Bonus Missions


Only consider these bonus missions after completing all the core requirements for this project week.

Docker Compose Deployment

If you want to gain more advanced practice with Docker you can also consider using docker-compose to deploy everything within a single EC2 instance. This approach creates a back-end stack which runs the primary Zika API and Geoserver services along with the backing services of the PostGIS and Elasticsearch databases. Your VPC will be simplified by only requiring a single instance. Once you have it working you can safely remove the previous EC2 instances.


This is a rather involved bonus mission and you will likely need help from your instructor. Start by creating the docker-compose.yml file and testing it out locally to make sure it works as expected. The good news is once it works on your machine it will work just the same in an EC2 instance!

You will want to refer to the docker-compose file reference along with the practice project covered in the prep weeks to develop your compose file. Remember that writing a compose file is like writing a script for running several containers at once. Think about the options you use when running each container manually with docker run ... then translate those into service definitions.


It is easy to get overwhelmed with all of the compose directives listed in the reference. Stick with version 3+ and only refer to directives for options you actually need instead of reading it from top to bottom.


Gradually build up the compose file to make debugging easier. Start by writing one service. Then add another service one at a time while testing in between to make sure the stack is working. Once you understand how to configure a service you will find the others are intuitive to add.


In order to run the stack you will need to use a Dockerfile for creating an up-to-date Zika API image. This way the built image will always be up to date according to the latest app.jar file sent to the instance (manually or via pipeline)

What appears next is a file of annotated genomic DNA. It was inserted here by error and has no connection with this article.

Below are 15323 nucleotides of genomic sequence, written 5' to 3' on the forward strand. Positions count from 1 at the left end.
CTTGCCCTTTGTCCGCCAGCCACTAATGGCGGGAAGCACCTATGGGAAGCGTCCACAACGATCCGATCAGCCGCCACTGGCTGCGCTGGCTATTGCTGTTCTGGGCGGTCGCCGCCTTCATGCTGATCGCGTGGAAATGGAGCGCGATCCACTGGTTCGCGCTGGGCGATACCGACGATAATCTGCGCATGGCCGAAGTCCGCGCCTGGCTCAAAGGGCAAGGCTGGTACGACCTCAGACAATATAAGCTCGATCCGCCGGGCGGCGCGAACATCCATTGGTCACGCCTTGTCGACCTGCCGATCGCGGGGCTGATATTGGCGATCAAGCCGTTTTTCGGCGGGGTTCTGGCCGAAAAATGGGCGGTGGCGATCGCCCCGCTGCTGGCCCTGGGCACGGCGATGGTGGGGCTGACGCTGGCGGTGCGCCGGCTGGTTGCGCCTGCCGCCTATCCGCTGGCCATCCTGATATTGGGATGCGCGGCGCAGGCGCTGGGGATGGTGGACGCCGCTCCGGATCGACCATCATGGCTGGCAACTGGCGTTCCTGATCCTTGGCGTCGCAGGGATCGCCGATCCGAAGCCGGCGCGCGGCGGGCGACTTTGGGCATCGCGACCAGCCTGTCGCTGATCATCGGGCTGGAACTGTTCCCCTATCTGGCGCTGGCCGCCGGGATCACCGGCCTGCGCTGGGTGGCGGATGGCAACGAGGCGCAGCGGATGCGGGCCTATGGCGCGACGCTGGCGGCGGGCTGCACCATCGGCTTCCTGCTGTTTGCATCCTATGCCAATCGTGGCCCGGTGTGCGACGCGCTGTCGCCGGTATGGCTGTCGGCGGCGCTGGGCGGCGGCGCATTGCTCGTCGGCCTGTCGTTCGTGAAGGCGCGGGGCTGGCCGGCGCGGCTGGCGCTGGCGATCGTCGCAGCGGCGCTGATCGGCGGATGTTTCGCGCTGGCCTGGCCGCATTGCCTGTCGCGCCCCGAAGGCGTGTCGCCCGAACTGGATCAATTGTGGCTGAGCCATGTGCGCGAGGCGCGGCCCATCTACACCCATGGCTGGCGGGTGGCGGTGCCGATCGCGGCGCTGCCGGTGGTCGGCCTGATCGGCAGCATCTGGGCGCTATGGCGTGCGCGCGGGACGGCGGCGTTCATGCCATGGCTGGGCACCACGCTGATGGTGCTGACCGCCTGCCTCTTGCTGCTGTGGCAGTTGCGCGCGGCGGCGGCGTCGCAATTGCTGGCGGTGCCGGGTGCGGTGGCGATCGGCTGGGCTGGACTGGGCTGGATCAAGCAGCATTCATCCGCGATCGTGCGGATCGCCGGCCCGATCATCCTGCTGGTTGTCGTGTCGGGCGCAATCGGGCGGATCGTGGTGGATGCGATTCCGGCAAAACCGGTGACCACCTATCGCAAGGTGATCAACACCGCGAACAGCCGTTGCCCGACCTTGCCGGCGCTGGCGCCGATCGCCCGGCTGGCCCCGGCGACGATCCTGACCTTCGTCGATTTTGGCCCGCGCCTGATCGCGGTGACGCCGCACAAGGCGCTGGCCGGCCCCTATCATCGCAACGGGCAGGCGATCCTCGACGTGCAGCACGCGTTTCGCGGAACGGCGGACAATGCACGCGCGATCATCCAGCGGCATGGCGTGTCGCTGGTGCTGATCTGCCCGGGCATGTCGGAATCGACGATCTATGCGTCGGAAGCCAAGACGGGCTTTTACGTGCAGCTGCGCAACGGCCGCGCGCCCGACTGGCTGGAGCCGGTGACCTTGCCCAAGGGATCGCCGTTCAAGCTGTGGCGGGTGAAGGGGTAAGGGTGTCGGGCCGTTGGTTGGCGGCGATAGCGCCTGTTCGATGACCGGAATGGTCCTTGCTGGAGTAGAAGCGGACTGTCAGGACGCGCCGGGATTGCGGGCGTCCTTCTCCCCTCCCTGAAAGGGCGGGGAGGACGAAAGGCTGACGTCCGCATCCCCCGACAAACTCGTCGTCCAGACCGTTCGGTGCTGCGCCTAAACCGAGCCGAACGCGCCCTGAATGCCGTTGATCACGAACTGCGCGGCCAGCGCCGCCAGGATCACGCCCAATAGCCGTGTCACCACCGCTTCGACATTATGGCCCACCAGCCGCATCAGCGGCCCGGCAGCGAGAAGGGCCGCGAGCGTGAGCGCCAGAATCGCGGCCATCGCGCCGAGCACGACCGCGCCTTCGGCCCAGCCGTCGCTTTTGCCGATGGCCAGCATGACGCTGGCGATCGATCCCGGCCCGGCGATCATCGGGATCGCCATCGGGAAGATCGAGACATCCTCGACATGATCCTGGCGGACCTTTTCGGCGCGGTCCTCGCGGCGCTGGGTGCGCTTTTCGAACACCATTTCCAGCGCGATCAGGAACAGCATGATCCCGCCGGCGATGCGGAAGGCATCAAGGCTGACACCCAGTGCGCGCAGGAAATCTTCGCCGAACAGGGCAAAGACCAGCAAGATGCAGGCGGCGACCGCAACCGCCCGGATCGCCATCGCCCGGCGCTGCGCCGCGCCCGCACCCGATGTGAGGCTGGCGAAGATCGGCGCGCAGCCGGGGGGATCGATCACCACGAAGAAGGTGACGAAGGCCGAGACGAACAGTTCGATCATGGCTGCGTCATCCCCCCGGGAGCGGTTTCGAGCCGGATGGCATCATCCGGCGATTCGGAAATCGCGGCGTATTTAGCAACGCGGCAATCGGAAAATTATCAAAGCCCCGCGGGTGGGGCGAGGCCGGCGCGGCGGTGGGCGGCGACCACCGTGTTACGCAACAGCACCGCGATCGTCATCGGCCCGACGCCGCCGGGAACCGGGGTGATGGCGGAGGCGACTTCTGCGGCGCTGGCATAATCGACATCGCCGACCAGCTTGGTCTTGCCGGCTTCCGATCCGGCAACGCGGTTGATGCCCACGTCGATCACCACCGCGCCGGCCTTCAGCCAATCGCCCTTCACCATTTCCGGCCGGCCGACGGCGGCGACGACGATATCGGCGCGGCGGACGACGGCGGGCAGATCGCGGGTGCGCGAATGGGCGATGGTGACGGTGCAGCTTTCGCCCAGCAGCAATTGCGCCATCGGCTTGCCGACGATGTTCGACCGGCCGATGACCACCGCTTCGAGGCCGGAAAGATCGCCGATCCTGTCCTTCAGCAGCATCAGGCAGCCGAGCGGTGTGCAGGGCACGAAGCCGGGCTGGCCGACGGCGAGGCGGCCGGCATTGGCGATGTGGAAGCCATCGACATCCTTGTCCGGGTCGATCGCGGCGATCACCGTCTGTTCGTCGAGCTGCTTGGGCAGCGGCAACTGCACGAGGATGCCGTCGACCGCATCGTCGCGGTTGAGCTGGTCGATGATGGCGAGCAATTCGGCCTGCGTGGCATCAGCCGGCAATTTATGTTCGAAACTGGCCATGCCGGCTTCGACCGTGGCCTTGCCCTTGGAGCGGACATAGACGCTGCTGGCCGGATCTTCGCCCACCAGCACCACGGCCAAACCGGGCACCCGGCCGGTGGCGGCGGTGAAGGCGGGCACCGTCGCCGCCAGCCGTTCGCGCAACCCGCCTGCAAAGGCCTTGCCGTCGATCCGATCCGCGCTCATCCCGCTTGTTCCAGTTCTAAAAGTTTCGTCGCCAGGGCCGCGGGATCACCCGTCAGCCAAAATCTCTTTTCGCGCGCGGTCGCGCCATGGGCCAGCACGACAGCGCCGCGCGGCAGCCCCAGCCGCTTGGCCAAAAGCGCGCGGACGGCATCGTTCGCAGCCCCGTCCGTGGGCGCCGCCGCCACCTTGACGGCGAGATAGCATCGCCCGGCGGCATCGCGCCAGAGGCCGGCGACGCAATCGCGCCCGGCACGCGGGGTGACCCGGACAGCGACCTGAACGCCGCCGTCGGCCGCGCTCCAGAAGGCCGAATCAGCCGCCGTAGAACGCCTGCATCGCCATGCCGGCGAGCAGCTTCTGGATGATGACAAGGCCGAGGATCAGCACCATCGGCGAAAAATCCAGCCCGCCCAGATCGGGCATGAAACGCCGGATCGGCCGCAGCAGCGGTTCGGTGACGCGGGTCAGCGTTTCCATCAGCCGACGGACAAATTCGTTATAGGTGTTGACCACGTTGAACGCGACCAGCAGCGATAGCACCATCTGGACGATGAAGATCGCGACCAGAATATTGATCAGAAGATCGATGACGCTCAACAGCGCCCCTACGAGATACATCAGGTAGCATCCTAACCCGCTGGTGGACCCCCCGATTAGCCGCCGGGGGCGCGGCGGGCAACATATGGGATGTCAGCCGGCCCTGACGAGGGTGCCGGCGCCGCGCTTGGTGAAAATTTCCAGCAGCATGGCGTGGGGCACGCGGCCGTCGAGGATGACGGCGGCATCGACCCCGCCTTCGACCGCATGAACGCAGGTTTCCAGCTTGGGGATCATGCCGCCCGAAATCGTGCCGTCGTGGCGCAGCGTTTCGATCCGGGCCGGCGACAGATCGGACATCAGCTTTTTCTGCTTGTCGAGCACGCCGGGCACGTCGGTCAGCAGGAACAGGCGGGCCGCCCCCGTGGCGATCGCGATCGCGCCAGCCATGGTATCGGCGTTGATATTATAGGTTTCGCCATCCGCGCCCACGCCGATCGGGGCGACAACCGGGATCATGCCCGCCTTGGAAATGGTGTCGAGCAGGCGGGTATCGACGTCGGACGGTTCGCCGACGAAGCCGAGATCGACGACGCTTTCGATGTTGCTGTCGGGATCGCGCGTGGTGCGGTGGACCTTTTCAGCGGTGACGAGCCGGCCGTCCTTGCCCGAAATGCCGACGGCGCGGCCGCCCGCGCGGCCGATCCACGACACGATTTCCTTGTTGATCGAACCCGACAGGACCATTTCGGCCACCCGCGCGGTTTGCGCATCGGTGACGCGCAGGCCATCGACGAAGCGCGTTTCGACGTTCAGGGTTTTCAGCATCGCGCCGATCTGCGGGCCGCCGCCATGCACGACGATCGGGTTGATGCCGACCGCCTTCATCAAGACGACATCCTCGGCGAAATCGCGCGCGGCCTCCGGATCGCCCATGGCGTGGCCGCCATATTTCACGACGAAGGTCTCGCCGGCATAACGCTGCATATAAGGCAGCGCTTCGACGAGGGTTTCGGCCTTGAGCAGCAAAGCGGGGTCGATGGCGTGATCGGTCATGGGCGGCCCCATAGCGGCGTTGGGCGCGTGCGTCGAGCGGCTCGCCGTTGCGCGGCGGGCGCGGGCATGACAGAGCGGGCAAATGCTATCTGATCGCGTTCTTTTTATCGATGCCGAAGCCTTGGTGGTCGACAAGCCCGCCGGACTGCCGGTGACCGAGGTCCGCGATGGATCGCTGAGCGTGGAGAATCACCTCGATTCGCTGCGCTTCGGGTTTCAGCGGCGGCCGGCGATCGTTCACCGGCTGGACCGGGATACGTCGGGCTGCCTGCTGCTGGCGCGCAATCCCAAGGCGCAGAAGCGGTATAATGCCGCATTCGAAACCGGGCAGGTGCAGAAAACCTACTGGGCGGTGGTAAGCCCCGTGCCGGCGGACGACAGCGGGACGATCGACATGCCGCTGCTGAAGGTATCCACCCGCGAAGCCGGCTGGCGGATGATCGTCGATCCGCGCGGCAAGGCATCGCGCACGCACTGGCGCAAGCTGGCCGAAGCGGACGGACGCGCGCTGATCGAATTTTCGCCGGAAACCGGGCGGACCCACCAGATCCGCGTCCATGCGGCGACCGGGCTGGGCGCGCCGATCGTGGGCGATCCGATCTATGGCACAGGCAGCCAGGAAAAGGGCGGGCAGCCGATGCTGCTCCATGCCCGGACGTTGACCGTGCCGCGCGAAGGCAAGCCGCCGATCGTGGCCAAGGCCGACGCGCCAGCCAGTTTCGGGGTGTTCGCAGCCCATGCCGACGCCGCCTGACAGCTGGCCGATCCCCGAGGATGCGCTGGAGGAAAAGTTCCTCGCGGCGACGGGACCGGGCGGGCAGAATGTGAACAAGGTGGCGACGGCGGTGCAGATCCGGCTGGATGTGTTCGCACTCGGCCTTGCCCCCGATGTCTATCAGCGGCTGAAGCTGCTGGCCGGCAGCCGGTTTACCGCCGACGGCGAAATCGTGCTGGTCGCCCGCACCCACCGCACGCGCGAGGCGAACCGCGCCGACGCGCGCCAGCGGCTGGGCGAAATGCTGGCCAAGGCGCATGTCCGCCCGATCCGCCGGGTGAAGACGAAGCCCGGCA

FROM launchcodedevops/openjdk8-jre

# expects app.jar to be in the same directory as this Dockerfile
COPY app.jar app.jar

CMD [ "java", "-jar", "app.jar" ]


You should bundle all of the files needed for the stack: docker-compose.yml, .env, Dockerfile (for the API) and the geoserver data (if you want to use a saved configuration). Create a compose directory in your Zika API repo to hold all of these files and add them to version control. You can then upload the directory to an S3 bucket to make it easy to copy into the host EC2 instance.

You can use the following commands to test and manage the compose stack:

# issue these from within the directory with the docker-compose.yml file

# test the compose file for errors - if no errors are found the file contents will be printed
$ docker-compose config

# start up the stack in detached mode
$ docker-compose up -d

# shut down the stack
$ docker-compose down

# view stack containers
$ docker-compose ps

# view memory usage of all containers in the stack
# thanks to https://github.com/docker/compose/issues/1197#issuecomment-405207016
$ docker-compose ps -q | xargs docker stats

Geoserver Elasticsearch Integration

Check out the ElasticGeo Plugin. It is an Elasticsearch plugin that allows you to integrate Elasticsearch into GeoServer. The great thing is that you can do Elasticsearch queries directly through GeoServer via WFS calls. Here are the setup instructions and instructions on how to make the calls: ElasticGeo Instructions